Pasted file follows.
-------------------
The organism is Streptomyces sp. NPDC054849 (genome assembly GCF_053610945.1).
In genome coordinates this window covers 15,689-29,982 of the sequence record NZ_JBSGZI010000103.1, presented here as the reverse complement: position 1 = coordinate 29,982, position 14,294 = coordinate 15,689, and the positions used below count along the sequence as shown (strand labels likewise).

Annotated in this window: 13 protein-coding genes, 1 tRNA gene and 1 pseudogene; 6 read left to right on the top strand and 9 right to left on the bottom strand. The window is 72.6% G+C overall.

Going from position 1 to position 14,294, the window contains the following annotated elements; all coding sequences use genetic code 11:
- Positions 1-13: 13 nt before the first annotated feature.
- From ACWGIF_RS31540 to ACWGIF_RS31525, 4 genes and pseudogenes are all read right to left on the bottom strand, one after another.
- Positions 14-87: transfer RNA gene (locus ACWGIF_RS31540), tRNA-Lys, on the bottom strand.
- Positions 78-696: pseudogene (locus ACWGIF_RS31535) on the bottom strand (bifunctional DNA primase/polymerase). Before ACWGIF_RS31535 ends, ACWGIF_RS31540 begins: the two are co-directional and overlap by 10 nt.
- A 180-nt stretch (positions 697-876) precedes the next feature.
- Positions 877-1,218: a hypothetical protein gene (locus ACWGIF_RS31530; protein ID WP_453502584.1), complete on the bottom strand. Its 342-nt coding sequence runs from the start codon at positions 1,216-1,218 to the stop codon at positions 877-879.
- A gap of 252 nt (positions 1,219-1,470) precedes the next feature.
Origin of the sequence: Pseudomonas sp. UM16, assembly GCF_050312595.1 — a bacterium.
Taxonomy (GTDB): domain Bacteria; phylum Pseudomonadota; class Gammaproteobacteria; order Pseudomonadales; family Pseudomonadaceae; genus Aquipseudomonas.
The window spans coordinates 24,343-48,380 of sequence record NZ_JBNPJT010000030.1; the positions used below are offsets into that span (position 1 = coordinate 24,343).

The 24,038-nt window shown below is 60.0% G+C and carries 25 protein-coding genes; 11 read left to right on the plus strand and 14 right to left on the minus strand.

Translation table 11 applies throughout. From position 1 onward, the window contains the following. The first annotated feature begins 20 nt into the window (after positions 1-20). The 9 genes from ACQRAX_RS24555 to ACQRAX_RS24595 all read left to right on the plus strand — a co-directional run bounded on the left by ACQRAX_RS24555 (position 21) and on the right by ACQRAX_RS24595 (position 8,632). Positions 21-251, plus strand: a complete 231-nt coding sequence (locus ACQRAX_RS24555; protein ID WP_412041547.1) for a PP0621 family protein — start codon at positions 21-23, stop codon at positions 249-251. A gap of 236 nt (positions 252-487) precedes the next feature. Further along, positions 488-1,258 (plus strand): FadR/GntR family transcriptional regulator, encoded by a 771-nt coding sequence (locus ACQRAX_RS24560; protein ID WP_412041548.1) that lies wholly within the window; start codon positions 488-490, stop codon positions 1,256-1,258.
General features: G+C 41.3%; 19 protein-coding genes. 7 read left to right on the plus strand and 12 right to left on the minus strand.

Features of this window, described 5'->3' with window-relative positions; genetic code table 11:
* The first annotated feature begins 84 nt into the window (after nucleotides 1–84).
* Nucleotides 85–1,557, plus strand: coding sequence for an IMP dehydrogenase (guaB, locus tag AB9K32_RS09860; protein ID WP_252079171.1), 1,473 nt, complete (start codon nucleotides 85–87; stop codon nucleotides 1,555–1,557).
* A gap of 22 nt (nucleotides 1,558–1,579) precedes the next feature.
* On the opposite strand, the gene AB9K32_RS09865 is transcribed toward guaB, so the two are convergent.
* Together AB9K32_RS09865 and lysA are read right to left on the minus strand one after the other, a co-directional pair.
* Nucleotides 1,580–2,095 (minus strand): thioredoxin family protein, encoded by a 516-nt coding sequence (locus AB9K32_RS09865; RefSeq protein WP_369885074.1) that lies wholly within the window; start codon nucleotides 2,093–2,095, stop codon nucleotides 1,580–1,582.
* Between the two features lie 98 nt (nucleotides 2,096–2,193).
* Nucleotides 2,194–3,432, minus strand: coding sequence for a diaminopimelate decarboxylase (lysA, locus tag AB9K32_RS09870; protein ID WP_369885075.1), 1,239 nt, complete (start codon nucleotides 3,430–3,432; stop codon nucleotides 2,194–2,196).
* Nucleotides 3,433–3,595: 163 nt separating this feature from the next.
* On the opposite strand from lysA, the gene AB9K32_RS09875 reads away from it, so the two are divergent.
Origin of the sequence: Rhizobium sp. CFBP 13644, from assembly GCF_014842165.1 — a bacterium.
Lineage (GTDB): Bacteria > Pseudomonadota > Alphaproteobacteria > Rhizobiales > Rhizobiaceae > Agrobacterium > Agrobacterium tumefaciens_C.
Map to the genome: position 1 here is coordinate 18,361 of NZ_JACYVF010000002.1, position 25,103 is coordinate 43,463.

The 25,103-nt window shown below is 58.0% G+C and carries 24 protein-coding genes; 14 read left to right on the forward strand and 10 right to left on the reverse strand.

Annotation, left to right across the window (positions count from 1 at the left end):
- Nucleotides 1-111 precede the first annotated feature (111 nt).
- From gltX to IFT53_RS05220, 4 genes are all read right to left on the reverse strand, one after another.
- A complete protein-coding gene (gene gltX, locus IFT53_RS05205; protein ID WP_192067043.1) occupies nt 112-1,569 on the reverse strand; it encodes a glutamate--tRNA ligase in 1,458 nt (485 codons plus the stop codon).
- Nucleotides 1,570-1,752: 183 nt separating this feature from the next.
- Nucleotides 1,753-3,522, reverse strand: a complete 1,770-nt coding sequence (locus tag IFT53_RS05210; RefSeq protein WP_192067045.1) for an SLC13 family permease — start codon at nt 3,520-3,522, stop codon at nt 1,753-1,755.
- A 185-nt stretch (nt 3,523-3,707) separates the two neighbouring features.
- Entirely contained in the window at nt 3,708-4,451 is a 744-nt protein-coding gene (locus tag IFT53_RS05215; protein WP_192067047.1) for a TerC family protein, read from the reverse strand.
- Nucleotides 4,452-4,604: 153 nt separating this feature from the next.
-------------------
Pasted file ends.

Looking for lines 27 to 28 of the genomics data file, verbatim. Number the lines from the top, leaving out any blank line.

* Nucleotides 3,433–3,595: 163 nt separating this feature from the next.
* On the opposite strand from lysA, the gene AB9K32_RS09875 reads away from it, so the two are divergent.